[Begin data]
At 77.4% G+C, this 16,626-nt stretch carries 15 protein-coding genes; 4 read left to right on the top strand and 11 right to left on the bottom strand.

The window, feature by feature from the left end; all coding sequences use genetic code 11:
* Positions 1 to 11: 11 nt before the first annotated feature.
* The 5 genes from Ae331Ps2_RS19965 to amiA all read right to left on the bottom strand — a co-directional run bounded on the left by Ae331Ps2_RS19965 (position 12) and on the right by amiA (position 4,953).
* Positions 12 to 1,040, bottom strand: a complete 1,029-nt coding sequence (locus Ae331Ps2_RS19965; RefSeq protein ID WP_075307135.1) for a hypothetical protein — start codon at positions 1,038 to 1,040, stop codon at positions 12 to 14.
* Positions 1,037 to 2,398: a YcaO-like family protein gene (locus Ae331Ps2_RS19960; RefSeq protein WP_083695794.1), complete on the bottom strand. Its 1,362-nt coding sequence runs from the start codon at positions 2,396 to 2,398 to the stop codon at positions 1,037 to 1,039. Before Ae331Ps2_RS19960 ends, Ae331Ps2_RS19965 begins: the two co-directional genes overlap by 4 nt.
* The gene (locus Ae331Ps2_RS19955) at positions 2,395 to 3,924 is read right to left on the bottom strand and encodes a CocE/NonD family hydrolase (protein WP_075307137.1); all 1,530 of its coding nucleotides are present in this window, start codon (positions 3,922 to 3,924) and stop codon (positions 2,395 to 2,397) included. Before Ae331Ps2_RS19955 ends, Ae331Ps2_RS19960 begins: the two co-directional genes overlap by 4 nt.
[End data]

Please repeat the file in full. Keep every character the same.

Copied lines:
At 77.4% G+C, this 16,626-nt stretch carries 15 protein-coding genes; 4 read left to right on the top strand and 11 right to left on the bottom strand.

The window, feature by feature from the left end; all coding sequences use genetic code 11:
* Positions 1 to 11: 11 nt before the first annotated feature.
* The 5 genes from Ae331Ps2_RS19965 to amiA all read right to left on the bottom strand — a co-directional run bounded on the left by Ae331Ps2_RS19965 (position 12) and on the right by amiA (position 4,953).
* Positions 12 to 1,040, bottom strand: a complete 1,029-nt coding sequence (locus Ae331Ps2_RS19965; RefSeq protein ID WP_075307135.1) for a hypothetical protein — start codon at positions 1,038 to 1,040, stop codon at positions 12 to 14.
* Positions 1,037 to 2,398: a YcaO-like family protein gene (locus Ae331Ps2_RS19960; RefSeq protein WP_083695794.1), complete on the bottom strand. Its 1,362-nt coding sequence runs from the start codon at positions 2,396 to 2,398 to the stop codon at positions 1,037 to 1,039. Before Ae331Ps2_RS19960 ends, Ae331Ps2_RS19965 begins: the two co-directional genes overlap by 4 nt.
* The gene (locus Ae331Ps2_RS19955) at positions 2,395 to 3,924 is read right to left on the bottom strand and encodes a CocE/NonD family hydrolase (protein WP_075307137.1); all 1,530 of its coding nucleotides are present in this window, start codon (positions 3,922 to 3,924) and stop codon (positions 2,395 to 2,397) included. Before Ae331Ps2_RS19955 ends, Ae331Ps2_RS19960 begins: the two co-directional genes overlap by 4 nt.